3 steps toward setting and sustaining standards for medical AI

If AI for medical diagnostics is to lift the health status of populations—and thus fulfill its implicit global promise—it’s going to need stronger regulatory guidance than it’s gotten to date.

The need is especially keen for standardization of testing and performance measures.

What’s more, the responsibility of standardizing, maintaining and updating algorithms must fall squarely on the shoulders of physicians and their respective medical societies. AI developers should be required to apply the resulting standards to every algorithm they create and to update their coding as standards change over time.

Three Stanford physician-professors, all with clinical expertise in diagnostic radiology, make the case for this commonsense if humanly complex scenario in a paper posted in Brookings TechStream.

Among the pillars supporting their detailed argument are three pointers for all stakeholders to know of—and for policymakers to act on.  

1. Distinguish the algorithm from the definition of the diagnostic task.

The definitions should flow from standards developed by medical societies, suggest Drs. David Larson, Daniel Rubin and Curtis Langlotz.

The standardizing societies would do well to include four components in the definitions:

  • a background review of relevant information and medical objectives;
  • a thorough description of the task that includes clinical assessment criteria, measurement definitions and descriptions, and the full universe of potential classification categories;
  • detailed image labeling instructions for the task in question; and
  • illustrated examples and relevant counterexamples for developers building these systems.

“It should be left to medical experts to specify additional companion references,” Larson, Rubin and Langlotz write. “In some cases, developers may need to propose and publish their own task definitions. True standardization will require the cooperative management of the ecosystem of related task definitions from medical professional societies rather than piecemeal evaluation or specification of definitions.”

2. Expand assessments of algorithmic performance beyond mere accuracy and into, for starters, reliability, applicability and self-awareness of limitations.

Current systems in the category of software as a medical device (SaMD) “have an alarming tendency to miss problems,” the authors comment. “Adding performance metrics beyond accuracy, such as transparency, use of fail-safes, and auditability will help those using and managing these systems to objectively assess the reliability of the algorithms and identify problems when they arise.”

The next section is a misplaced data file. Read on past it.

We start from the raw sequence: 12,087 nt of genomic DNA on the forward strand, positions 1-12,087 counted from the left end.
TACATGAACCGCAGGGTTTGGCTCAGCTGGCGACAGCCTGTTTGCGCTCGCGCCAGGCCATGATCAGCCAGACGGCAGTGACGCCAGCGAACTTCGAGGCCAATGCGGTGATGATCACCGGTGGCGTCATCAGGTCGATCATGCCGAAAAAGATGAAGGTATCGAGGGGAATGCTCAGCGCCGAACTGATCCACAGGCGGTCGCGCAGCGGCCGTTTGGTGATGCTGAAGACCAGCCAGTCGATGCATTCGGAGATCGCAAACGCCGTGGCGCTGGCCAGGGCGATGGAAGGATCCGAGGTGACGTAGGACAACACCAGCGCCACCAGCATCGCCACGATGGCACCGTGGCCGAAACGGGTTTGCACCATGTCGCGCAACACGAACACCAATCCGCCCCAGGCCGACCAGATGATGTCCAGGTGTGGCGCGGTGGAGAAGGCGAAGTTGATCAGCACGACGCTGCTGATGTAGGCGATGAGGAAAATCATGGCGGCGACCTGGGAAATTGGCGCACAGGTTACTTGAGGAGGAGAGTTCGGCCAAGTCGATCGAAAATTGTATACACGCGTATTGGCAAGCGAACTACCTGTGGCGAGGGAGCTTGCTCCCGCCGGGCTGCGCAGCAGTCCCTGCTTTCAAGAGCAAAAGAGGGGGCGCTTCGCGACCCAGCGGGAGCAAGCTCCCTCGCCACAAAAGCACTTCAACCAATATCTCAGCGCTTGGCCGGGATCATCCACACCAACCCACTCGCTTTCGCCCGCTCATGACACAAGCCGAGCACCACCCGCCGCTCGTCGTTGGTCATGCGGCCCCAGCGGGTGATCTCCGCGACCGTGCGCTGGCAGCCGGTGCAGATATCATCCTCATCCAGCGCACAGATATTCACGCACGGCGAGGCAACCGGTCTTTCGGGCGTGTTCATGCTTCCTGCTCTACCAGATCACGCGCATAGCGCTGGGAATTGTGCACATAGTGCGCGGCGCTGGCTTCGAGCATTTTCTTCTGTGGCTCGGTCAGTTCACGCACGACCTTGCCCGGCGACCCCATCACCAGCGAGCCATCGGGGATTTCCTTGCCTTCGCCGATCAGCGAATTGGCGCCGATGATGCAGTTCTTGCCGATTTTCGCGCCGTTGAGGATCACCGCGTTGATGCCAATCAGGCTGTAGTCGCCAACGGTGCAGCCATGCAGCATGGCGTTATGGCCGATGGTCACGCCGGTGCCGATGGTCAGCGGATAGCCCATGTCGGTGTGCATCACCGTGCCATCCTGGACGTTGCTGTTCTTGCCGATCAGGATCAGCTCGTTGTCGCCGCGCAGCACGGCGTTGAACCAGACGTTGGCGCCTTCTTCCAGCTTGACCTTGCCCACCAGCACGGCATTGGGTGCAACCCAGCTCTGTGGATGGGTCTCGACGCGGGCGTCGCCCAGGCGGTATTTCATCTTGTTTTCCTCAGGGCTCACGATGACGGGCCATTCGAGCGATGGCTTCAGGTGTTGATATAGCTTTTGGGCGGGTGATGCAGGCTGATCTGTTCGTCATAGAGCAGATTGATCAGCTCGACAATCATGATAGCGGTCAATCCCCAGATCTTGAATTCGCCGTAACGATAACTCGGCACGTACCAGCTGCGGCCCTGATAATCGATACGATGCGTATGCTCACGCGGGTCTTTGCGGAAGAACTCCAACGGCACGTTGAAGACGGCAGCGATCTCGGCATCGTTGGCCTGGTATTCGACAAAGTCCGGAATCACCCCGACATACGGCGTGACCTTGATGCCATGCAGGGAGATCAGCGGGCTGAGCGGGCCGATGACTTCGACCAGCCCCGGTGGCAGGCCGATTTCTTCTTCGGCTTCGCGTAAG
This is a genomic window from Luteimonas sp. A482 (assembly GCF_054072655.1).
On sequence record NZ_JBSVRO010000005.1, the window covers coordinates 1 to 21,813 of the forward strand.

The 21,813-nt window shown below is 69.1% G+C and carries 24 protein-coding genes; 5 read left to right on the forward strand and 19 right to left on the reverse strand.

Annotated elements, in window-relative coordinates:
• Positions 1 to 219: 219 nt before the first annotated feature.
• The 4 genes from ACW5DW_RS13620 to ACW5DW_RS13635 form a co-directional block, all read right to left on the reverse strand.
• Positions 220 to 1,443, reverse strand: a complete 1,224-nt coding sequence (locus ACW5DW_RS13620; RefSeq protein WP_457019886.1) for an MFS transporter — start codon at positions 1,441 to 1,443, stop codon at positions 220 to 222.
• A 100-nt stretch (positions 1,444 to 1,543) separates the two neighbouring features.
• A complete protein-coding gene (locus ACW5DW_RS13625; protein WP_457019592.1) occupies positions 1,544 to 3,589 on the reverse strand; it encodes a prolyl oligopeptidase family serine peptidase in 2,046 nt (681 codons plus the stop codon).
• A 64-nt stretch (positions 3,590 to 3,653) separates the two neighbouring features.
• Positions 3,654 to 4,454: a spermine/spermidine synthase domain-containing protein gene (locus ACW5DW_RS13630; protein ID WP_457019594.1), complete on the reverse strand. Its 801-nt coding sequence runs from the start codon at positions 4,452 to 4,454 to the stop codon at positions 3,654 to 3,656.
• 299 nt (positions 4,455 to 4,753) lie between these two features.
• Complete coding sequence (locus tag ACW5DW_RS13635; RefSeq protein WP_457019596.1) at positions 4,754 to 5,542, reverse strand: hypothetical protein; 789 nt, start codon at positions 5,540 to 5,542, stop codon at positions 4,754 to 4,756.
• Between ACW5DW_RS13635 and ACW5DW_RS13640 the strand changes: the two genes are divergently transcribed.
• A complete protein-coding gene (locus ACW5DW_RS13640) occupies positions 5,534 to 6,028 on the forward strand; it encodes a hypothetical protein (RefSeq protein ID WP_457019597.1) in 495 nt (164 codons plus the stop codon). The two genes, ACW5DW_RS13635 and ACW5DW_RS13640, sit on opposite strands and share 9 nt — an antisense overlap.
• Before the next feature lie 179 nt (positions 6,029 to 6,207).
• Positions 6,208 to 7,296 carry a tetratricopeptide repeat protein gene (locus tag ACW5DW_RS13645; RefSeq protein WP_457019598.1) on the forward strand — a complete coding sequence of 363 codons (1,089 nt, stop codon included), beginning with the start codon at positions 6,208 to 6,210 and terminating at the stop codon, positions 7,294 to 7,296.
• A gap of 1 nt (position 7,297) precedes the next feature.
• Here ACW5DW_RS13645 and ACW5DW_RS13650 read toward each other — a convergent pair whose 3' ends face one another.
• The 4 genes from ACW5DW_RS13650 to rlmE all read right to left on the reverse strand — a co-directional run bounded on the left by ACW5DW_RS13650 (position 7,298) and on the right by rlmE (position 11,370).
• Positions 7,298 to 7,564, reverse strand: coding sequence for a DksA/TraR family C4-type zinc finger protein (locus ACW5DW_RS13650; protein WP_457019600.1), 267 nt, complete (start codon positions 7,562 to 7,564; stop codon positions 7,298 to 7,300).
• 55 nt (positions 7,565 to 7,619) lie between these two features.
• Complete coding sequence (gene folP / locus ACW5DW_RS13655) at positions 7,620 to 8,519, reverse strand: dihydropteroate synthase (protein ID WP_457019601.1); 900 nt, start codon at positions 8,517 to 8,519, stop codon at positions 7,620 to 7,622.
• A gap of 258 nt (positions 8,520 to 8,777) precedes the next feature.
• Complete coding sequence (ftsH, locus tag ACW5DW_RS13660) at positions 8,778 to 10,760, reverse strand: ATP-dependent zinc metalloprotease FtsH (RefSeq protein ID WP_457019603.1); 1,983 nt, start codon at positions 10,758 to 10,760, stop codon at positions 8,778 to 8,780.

3. Divide the evaluation of medical AI systems into five discrete steps.

These would be

  • diagnostic task definition,
  • capacity of the algorithm to perform in a controlled environment,
  • evaluation of effectiveness in the real world compared to performance in a controlled environment,
  • validation of effectiveness in the local setting at each installed site, and
  • durability testing and monitoring to ensure the algorithm performs well over time.

“After identifying the diagnostic task, assessing how capable a system is in performing its defined task in a controlled environment and comparing it with other competitors is a natural next step.”

Elsewhere in the piece, Larson et al. cite a policy brief the same trio wrote for Stanford University’s Institute for Human-Centered Artificial Intelligence. In the brief, they discuss how to build a framework for testing medical AI and encourage medical societies to do more to build trust in the technology.

Both publications point to the COVID-19 pandemic as a wakeup call to medical AI stakeholders in diagnostic radiology and across U.S. healthcare.

In the policy brief, Larson and co-authors write:

We are beginning to see how AI can enhance quality of life and promote human health. Ensuring that diagnostic algorithms perform effectively both in controlled environments and in real-world settings could improve health outcomes for millions, not just in the United States but around the world. Now is the time to shape these systems’ future with more thoughtful and inclusive regulatory guidance.”

TechStream article here, policy brief here.

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